Father’s Day

Father’s Day

By Nelson E. Ward.

The first grade class room was filled with fathers scrunched awkwardly in tiny, pint-sized chairs seated next to their child. Comically, their knees nearly touched their chins. The party-day included fruit juice, cupcakes and cookies in a brightly decorated room humming with joyful chitter-chatter. Mothers mingled in the back so the fathers could enjoy the devoted love of their children on this jubilant day, Father’s Day.

Melah’s stoic figure stood apart from all the others. Quietly, she nibbled her cookies and sipped her drink, while the chair next to her sat empty – except for a drawing that laid upon the seat. Her mother stood nearby with her arms crossed, tense and unsettled.

Eventually, each child and father went to the front of the room where the youngster proudly boasted of his dad, who stood by and smiled self-consciously at the class. Managers, engineers, a doctor and a few lawyers, the children reiterated. To hear them speak, you would think God had anointed each father with powers of all kinds, including the ability to part the seas.

When it was Melah’s turn the teacher glanced worriedly to her mother, who responded with a thin-lipped shrug. That morning, she explained to Melah that the teacher had given her and a few of her classmates a play-date – a free day from school – so that they could do anything they wanted, including a trip to the park and a visit to the pet store to see the kittens.

But in the end the bribes and promises came up short, because Melah insisted on attending school on this day.

Oblivious to everyone, she made her way to the front of the room. Her toothpick legs and knobby knees were overwhelmed by the starched red dress that parachuted around her. Pretty white bows bounced in the back, while her brand new patent leather shoes clacked loudly against the tiled floor. And in her hand, she carried the drawing.

Everyone’s eyes were upon her, and the whispers followed close behind.

“Her father is probably still in bed,” one little boy said, as he nudged his friend.

Another snickered back, “Probably in prison or on drugs,” followed by laughter.

A stern look by the teacher and a couple parents brought silence.

Either she didn’t hear them or she was too young to comprehend the malice behind the words, too young to understand hate. When she got to the front with the roomful of strangers staring back she paused, but remained resolute. New to the class since moving to this town only a few weeks ago, she had no friendly faces to look upon for support, no approving smiles of friends.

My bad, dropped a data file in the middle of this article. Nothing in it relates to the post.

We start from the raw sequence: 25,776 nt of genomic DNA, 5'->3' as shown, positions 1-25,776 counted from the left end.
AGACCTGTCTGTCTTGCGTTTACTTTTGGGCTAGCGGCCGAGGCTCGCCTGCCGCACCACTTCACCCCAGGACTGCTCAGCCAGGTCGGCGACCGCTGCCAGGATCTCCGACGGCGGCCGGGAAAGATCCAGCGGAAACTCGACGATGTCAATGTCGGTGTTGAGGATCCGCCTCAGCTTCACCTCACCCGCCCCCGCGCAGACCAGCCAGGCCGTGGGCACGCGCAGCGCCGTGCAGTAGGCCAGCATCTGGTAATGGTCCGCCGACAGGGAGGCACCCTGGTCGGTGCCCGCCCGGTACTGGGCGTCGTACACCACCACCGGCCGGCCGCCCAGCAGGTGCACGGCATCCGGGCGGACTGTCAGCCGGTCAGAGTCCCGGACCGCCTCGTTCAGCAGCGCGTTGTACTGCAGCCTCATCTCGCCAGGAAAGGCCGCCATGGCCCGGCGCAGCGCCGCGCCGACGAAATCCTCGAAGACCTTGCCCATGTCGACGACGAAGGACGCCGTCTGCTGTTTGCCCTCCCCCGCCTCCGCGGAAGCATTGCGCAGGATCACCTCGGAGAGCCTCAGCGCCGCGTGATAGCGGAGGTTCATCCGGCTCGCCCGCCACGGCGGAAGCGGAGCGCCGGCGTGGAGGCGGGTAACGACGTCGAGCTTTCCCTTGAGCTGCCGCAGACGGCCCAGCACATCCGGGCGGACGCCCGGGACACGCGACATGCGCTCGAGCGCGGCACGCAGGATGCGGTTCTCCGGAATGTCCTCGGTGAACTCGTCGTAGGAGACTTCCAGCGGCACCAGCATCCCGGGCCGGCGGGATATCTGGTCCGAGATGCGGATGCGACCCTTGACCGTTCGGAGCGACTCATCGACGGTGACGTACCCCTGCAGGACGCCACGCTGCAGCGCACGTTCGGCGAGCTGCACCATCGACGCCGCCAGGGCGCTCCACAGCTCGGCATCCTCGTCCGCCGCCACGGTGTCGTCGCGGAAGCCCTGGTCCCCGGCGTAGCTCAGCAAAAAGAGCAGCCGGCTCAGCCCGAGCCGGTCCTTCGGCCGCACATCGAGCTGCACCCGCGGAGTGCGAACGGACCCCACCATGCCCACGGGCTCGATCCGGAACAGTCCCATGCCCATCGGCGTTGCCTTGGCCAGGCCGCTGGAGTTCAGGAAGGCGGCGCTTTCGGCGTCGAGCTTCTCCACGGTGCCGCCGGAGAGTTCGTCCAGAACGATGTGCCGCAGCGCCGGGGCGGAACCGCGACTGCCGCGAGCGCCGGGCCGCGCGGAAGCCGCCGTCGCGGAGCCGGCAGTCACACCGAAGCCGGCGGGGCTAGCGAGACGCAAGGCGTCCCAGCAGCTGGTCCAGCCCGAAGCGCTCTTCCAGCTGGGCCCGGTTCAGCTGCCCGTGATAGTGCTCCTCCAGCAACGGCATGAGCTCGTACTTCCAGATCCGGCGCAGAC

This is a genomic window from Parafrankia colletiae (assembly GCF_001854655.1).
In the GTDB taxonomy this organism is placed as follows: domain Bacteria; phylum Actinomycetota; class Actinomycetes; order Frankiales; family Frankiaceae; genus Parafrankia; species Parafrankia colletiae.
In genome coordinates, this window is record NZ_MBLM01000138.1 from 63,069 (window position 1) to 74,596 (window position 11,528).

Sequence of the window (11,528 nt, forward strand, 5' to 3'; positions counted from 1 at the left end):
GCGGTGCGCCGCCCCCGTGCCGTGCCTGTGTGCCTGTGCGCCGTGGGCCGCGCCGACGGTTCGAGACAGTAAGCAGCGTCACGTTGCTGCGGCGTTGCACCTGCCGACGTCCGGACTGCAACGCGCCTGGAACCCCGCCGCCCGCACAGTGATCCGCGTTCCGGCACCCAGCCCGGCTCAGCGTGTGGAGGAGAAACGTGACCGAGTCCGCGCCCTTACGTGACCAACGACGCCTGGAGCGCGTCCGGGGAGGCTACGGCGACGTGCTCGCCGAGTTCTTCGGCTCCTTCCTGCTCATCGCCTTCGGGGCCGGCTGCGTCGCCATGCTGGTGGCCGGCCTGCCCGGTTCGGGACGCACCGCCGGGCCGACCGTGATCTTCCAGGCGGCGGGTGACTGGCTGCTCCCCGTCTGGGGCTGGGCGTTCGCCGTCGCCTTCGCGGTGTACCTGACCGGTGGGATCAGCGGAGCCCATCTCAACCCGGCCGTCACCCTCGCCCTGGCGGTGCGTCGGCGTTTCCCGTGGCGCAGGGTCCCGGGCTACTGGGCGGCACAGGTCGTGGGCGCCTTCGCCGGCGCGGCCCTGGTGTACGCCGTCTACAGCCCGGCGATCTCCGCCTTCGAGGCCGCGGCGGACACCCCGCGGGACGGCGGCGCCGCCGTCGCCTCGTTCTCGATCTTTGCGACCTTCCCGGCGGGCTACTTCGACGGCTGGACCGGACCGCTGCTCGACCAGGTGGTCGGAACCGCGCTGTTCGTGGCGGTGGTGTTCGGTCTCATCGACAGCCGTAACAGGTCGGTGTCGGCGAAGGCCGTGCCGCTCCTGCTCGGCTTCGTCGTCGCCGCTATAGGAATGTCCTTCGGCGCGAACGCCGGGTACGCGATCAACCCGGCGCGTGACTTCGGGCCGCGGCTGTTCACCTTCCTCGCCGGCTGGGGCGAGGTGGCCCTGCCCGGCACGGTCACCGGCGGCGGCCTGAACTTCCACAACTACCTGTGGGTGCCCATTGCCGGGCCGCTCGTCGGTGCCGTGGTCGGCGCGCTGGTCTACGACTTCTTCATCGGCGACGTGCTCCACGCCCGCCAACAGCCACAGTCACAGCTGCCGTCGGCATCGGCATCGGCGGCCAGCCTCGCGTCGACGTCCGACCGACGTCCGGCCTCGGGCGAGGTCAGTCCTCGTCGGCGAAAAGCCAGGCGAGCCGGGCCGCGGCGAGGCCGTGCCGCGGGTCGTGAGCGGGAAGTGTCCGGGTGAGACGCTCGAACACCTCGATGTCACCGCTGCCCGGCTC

“My Daddy can’t be here today”, she started in a soft low voice, “but I know that he would if he could.”

“I can’t remember everything, because my Daddy taught me so many things. I can almost ride a two-wheeler now, and I couldn’t before. He would let me coast down a little hill, then catch me before I fell. My Daddy, he never let me fall.”

“He would read to me at night while sitting in a rocking chair, and Pecos Bill was my favorite. And when he told me about the Three Bears, sometimes he would add parts to the story and make it really funny. And we giggled and laughed until I fell asleep. And then he would tuck me in my bed.”

She hesitated as if reliving times past, before quietly continuing in her little voice – slowly, as if picking and choosing her words with care. “Last winter when it snowed, we went sled riding on the hill behind our house where we used to live. This winter he was going to help me build a snow fort, the kind I could crawl into.”

Then she paused and looked down at the floor, lost in her thoughts. And about the time her teacher started to rise and clap to commend her on a wonderful job, the six-year-old continued, not yet finished. In a voice barely louder than a whisper, she said, “But I know he won’t be back, because he went away after the snow melted. My Daddy was a soldier in Iraq, and a bomb went off. And Mommy said he went to heaven.”

The other kids and their fathers suddenly hushed and grew quiet, drawn to that little girl who stood before them trying to explain to strangers why her Daddy was absent on this special day. She was strong, but tears began to slowly trickle down her cheeks, leaving little wet tracks in their wake. Her lower lip grew taut and her chin quivered as she fought back the emotions, those of a little girl who desperately missed a father she so dearly loved.

She raised her drawing so everyone could see. It was crude and marked with crayon, showing two stick-figure people holding hands. In her wobbly voice, she explained, “I drew this picture of my Daddy the day he left last time.”

Slowly she lowered it to her side, clutching it tightly as if he stood next to her holding her hand in his. Looking down at the floor, she murmured to no one in particular, “Sometimes when I am all alone, I can hear him saying he loves me.”

Wiping at her eyes with the back of her hand, she quietly finished, “But mostly when I am by myself, I miss my Daddy.”

Then she made her way back to her seat. The sharp clack of her shoes echoed in the room that had grown silent and somber on this joyful day, Father’s Day.

AUTHOR BIO

NELSON E. WARD is from Ohio – a dedicated Buckeye fan, no less – but lives in New Jersey with his wife and two daughters, and the family Labs and cats. He has published previously in Long Story Short. nward24@yahoo.com

Photo credit: Letter, Word, and Picture magnets by Lyn Lomasi via Flickr CC.

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